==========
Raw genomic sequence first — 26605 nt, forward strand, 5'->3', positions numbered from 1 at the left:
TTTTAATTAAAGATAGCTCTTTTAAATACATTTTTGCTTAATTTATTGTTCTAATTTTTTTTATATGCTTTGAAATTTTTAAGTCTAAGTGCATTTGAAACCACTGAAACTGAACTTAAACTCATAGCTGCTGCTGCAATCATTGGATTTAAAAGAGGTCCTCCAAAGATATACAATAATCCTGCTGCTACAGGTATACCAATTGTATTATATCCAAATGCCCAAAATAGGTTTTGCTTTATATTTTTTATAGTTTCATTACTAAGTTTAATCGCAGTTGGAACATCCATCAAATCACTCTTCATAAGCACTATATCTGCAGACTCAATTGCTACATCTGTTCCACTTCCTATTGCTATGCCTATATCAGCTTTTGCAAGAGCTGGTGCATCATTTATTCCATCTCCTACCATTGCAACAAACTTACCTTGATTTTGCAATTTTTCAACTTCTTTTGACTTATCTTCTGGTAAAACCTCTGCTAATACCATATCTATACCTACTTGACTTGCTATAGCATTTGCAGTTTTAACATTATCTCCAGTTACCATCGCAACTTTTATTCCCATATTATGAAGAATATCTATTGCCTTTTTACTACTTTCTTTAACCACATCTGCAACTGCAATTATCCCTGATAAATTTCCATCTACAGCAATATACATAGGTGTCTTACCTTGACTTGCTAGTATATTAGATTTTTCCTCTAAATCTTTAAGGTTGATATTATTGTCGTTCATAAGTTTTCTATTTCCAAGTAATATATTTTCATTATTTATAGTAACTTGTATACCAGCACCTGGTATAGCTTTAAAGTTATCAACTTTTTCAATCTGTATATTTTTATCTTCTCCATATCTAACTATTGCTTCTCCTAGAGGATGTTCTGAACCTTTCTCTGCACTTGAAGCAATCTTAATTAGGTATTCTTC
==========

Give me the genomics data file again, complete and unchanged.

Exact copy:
Raw genomic sequence first — 26605 nt, forward strand, 5'->3', positions numbered from 1 at the left:
TTTTAATTAAAGATAGCTCTTTTAAATACATTTTTGCTTAATTTATTGTTCTAATTTTTTTTATATGCTTTGAAATTTTTAAGTCTAAGTGCATTTGAAACCACTGAAACTGAACTTAAACTCATAGCTGCTGCTGCAATCATTGGATTTAAAAGAGGTCCTCCAAAGATATACAATAATCCTGCTGCTACAGGTATACCAATTGTATTATATCCAAATGCCCAAAATAGGTTTTGCTTTATATTTTTTATAGTTTCATTACTAAGTTTAATCGCAGTTGGAACATCCATCAAATCACTCTTCATAAGCACTATATCTGCAGACTCAATTGCTACATCTGTTCCACTTCCTATTGCTATGCCTATATCAGCTTTTGCAAGAGCTGGTGCATCATTTATTCCATCTCCTACCATTGCAACAAACTTACCTTGATTTTGCAATTTTTCAACTTCTTTTGACTTATCTTCTGGTAAAACCTCTGCTAATACCATATCTATACCTACTTGACTTGCTATAGCATTTGCAGTTTTAACATTATCTCCAGTTACCATCGCAACTTTTATTCCCATATTATGAAGAATATCTATTGCCTTTTTACTACTTTCTTTAACCACATCTGCAACTGCAATTATCCCTGATAAATTTCCATCTACAGCAATATACATAGGTGTCTTACCTTGACTTGCTAGTATATTAGATTTTTCCTCTAAATCTTTAAGGTTGATATTATTGTCGTTCATAAGTTTTCTATTTCCAAGTAATATATTTTCATTATTTATAGTAACTTGTATACCAGCACCTGGTATAGCTTTAAAGTTATCAACTTTTTCAATCTGTATATTTTTATCTTCTCCATATCTAACTATTGCTTCTCCTAGAGGATGTTCTGAACCTTTCTCTGCACTTGAAGCAATCTTAATTAGGTATTCTTC